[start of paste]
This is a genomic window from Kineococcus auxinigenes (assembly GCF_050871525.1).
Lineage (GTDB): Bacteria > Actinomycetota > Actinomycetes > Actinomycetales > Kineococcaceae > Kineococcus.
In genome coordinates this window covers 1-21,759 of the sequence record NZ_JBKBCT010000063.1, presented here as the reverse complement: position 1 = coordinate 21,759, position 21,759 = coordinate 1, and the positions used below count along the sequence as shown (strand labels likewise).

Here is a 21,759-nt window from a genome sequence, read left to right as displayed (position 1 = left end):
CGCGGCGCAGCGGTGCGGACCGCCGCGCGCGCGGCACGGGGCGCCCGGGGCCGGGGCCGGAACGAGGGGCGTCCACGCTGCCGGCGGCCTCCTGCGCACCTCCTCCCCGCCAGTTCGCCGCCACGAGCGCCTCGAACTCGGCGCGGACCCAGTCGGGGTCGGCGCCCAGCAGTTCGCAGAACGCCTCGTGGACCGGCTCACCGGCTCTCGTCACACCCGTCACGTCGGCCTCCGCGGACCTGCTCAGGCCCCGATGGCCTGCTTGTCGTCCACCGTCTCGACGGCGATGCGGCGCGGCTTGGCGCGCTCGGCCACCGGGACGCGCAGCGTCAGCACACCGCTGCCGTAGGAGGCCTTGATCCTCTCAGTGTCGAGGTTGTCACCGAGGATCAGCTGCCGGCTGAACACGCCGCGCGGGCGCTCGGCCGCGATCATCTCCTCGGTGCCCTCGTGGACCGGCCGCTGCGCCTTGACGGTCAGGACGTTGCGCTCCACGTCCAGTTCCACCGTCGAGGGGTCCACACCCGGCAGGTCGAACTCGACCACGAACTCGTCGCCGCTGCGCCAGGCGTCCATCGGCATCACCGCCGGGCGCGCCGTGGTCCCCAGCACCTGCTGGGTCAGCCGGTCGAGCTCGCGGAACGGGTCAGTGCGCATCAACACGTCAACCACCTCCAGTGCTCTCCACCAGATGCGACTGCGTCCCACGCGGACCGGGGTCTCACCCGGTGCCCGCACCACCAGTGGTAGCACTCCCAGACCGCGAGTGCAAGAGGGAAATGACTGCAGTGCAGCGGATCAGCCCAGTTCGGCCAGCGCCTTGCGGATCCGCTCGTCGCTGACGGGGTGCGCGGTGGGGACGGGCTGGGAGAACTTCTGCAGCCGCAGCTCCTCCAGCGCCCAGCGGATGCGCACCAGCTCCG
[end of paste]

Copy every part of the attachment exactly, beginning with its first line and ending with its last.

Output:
This is a genomic window from Kineococcus auxinigenes (assembly GCF_050871525.1).
Lineage (GTDB): Bacteria > Actinomycetota > Actinomycetes > Actinomycetales > Kineococcaceae > Kineococcus.
In genome coordinates this window covers 1-21,759 of the sequence record NZ_JBKBCT010000063.1, presented here as the reverse complement: position 1 = coordinate 21,759, position 21,759 = coordinate 1, and the positions used below count along the sequence as shown (strand labels likewise).

Here is a 21,759-nt window from a genome sequence, read left to right as displayed (position 1 = left end):
CGCGGCGCAGCGGTGCGGACCGCCGCGCGCGCGGCACGGGGCGCCCGGGGCCGGGGCCGGAACGAGGGGCGTCCACGCTGCCGGCGGCCTCCTGCGCACCTCCTCCCCGCCAGTTCGCCGCCACGAGCGCCTCGAACTCGGCGCGGACCCAGTCGGGGTCGGCGCCCAGCAGTTCGCAGAACGCCTCGTGGACCGGCTCACCGGCTCTCGTCACACCCGTCACGTCGGCCTCCGCGGACCTGCTCAGGCCCCGATGGCCTGCTTGTCGTCCACCGTCTCGACGGCGATGCGGCGCGGCTTGGCGCGCTCGGCCACCGGGACGCGCAGCGTCAGCACACCGCTGCCGTAGGAGGCCTTGATCCTCTCAGTGTCGAGGTTGTCACCGAGGATCAGCTGCCGGCTGAACACGCCGCGCGGGCGCTCGGCCGCGATCATCTCCTCGGTGCCCTCGTGGACCGGCCGCTGCGCCTTGACGGTCAGGACGTTGCGCTCCACGTCCAGTTCCACCGTCGAGGGGTCCACACCCGGCAGGTCGAACTCGACCACGAACTCGTCGCCGCTGCGCCAGGCGTCCATCGGCATCACCGCCGGGCGCGCCGTGGTCCCCAGCACCTGCTGGGTCAGCCGGTCGAGCTCGCGGAACGGGTCAGTGCGCATCAACACGTCAACCACCTCCAGTGCTCTCCACCAGATGCGACTGCGTCCCACGCGGACCGGGGTCTCACCCGGTGCCCGCACCACCAGTGGTAGCACTCCCAGACCGCGAGTGCAAGAGGGAAATGACTGCAGTGCAGCGGATCAGCCCAGTTCGGCCAGCGCCTTGCGGATCCGCTCGTCGCTGACGGGGTGCGCGGTGGGGACGGGCTGGGAGAACTTCTGCAGCCGCAGCTCCTCCAGCGCCCAGCGGATGCGCACCAGCTCCG